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New Zealand has a long-standing manmade cryptid mystery.
A group of North American moose (Alces alces), ten in number, were released in 1910 in New Zealand. They are said to still roams parts of Fiordland. Until this week, the last confirmed contact with moose was in 1952, when one was shot. But people say they are present today, despite skeptical claims otherwise.
Ken Tustin and his wife Margie, late in 2008 and early in 2009, installed a dozen digital cameras in the bush between Wet Jacket Arm and Dusky Sound. Tustin guesstimates that a population of 20 moose could be living in the area in 2010, and he’s been trying to capture one on film.
Did he succeed recently?
Is this new trailcam photo proof?
It could be a young moose, at least from my first hand experiences of seeing nearly a hundred different moose of all ages in the wild, in Maine and elsewhere in New England. ~ Loren Coleman, Director, International Cryptozoology Museum, Portland, Maine.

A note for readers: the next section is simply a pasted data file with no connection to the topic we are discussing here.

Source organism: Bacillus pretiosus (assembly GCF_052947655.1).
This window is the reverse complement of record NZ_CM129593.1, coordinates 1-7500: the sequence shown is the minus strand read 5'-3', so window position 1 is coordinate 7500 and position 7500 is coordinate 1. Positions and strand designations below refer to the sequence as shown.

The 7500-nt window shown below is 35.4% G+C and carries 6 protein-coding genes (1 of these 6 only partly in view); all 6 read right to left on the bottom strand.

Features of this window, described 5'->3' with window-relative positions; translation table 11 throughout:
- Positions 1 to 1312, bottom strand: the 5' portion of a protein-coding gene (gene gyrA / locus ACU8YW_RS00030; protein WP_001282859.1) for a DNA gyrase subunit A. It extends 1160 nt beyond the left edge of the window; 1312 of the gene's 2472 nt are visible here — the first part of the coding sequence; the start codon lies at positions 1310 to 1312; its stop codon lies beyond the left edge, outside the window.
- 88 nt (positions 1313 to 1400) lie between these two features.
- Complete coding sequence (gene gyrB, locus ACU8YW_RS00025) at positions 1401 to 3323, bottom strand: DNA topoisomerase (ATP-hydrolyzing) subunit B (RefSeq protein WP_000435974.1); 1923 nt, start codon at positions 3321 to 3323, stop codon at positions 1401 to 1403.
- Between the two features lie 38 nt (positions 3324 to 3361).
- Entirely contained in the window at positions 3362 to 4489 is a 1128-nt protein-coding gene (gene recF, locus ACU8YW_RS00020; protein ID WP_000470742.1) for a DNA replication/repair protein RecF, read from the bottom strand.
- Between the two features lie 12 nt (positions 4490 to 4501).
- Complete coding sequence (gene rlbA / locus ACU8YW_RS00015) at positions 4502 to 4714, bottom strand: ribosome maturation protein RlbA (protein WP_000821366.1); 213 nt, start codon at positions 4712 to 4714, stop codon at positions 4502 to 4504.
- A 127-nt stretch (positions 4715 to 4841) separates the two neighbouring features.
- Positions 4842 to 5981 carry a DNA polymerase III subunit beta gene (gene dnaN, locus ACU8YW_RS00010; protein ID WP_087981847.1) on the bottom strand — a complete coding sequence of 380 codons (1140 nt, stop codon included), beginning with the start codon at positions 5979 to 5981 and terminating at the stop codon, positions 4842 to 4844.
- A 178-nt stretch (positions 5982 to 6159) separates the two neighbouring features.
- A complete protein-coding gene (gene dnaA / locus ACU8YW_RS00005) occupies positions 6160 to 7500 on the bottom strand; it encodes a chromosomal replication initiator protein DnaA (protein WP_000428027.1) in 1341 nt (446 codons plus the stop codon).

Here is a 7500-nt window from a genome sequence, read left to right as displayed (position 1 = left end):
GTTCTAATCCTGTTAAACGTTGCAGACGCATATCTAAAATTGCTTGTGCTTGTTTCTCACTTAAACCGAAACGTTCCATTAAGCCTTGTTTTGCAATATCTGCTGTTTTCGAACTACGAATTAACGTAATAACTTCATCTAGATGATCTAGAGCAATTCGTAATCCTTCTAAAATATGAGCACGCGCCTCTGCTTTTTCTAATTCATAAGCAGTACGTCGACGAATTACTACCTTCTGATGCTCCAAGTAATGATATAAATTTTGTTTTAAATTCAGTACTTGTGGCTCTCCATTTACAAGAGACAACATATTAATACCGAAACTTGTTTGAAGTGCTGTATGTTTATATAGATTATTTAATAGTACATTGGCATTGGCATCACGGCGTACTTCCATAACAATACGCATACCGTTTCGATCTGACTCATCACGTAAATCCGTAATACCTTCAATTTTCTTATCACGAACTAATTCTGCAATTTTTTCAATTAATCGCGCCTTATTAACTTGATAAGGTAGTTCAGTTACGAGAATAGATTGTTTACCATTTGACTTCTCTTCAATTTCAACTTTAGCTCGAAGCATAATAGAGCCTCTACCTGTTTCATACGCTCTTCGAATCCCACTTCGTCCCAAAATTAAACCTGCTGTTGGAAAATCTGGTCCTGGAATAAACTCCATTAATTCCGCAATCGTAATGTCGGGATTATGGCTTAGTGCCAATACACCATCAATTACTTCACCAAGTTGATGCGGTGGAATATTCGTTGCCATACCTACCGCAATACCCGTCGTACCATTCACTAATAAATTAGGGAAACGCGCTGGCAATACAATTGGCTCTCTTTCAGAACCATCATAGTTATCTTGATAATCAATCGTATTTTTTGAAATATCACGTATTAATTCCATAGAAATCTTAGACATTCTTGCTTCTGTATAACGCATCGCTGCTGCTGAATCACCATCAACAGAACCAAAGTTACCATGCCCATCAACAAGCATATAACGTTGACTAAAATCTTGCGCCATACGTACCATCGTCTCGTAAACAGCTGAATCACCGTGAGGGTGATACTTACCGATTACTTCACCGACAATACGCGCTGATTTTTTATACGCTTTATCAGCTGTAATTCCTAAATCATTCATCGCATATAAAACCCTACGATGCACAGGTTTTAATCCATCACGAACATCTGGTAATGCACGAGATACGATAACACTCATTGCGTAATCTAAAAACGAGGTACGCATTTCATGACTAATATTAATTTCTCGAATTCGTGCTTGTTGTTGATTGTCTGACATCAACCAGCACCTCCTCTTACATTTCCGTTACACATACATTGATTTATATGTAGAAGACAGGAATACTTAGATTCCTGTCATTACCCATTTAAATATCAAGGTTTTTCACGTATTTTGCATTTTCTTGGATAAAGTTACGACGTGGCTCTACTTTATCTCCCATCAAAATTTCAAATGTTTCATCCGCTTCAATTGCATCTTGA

Technically moose (called elk in Europe) are deer, but when we are talking “moose” (above) versus “deer” (below), people are comparing two rather different groups of animals, of course.
Ken Tustin is careful. He said last mid-week, when the news started circulating: “Between email and telephone calls, I’ve had about 30 people contact me. About a third say ‘Congratulations, you’ve got a moose’, and the other two-thirds say ‘Look, I don’t know. It’s probably a deer, but look at that muzzle’.”
Originally posted by Dynamitrios
It worked for Horses and donkeys, succesfully creating the mule. It could also work for moose and deer. But im no zoologist